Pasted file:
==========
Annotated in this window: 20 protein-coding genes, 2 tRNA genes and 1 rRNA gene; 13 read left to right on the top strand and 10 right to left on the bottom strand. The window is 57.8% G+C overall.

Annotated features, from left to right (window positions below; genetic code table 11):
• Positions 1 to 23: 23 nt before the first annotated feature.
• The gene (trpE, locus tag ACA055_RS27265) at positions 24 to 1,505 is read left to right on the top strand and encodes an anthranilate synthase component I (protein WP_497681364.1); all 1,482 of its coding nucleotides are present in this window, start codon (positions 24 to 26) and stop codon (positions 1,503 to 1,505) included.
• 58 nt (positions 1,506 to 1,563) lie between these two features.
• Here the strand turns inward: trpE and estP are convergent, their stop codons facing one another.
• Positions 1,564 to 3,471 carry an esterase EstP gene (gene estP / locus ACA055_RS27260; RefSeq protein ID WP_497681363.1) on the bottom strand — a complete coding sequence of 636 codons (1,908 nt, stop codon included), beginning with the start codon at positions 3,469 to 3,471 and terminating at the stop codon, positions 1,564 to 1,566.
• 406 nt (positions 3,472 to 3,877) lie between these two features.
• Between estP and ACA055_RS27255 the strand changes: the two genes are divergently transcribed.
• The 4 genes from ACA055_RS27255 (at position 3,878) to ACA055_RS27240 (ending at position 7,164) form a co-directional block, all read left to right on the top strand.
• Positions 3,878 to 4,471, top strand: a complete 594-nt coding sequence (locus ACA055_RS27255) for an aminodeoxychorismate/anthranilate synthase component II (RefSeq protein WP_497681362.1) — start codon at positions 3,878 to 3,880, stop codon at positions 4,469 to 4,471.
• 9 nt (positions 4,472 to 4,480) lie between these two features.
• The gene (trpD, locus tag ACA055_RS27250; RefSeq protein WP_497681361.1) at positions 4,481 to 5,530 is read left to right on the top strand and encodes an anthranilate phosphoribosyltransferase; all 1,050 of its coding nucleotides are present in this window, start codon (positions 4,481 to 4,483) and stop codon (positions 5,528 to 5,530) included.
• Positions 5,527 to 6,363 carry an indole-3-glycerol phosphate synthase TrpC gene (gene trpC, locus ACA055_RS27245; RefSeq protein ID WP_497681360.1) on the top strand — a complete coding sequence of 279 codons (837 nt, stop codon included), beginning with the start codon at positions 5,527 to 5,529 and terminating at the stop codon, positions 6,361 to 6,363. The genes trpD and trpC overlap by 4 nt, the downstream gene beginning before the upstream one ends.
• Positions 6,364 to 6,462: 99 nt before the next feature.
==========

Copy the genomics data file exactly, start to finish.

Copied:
Annotated in this window: 20 protein-coding genes, 2 tRNA genes and 1 rRNA gene; 13 read left to right on the top strand and 10 right to left on the bottom strand. The window is 57.8% G+C overall.

Annotated features, from left to right (window positions below; genetic code table 11):
• Positions 1 to 23: 23 nt before the first annotated feature.
• The gene (trpE, locus tag ACA055_RS27265) at positions 24 to 1,505 is read left to right on the top strand and encodes an anthranilate synthase component I (protein WP_497681364.1); all 1,482 of its coding nucleotides are present in this window, start codon (positions 24 to 26) and stop codon (positions 1,503 to 1,505) included.
• 58 nt (positions 1,506 to 1,563) lie between these two features.
• Here the strand turns inward: trpE and estP are convergent, their stop codons facing one another.
• Positions 1,564 to 3,471 carry an esterase EstP gene (gene estP / locus ACA055_RS27260; RefSeq protein ID WP_497681363.1) on the bottom strand — a complete coding sequence of 636 codons (1,908 nt, stop codon included), beginning with the start codon at positions 3,469 to 3,471 and terminating at the stop codon, positions 1,564 to 1,566.
• 406 nt (positions 3,472 to 3,877) lie between these two features.
• Between estP and ACA055_RS27255 the strand changes: the two genes are divergently transcribed.
• The 4 genes from ACA055_RS27255 (at position 3,878) to ACA055_RS27240 (ending at position 7,164) form a co-directional block, all read left to right on the top strand.
• Positions 3,878 to 4,471, top strand: a complete 594-nt coding sequence (locus ACA055_RS27255) for an aminodeoxychorismate/anthranilate synthase component II (RefSeq protein WP_497681362.1) — start codon at positions 3,878 to 3,880, stop codon at positions 4,469 to 4,471.
• 9 nt (positions 4,472 to 4,480) lie between these two features.
• The gene (trpD, locus tag ACA055_RS27250; RefSeq protein WP_497681361.1) at positions 4,481 to 5,530 is read left to right on the top strand and encodes an anthranilate phosphoribosyltransferase; all 1,050 of its coding nucleotides are present in this window, start codon (positions 4,481 to 4,483) and stop codon (positions 5,528 to 5,530) included.
• Positions 5,527 to 6,363 carry an indole-3-glycerol phosphate synthase TrpC gene (gene trpC, locus ACA055_RS27245; RefSeq protein ID WP_497681360.1) on the top strand — a complete coding sequence of 279 codons (837 nt, stop codon included), beginning with the start codon at positions 5,527 to 5,529 and terminating at the stop codon, positions 6,361 to 6,363. The genes trpD and trpC overlap by 4 nt, the downstream gene beginning before the upstream one ends.
• Positions 6,364 to 6,462: 99 nt before the next feature.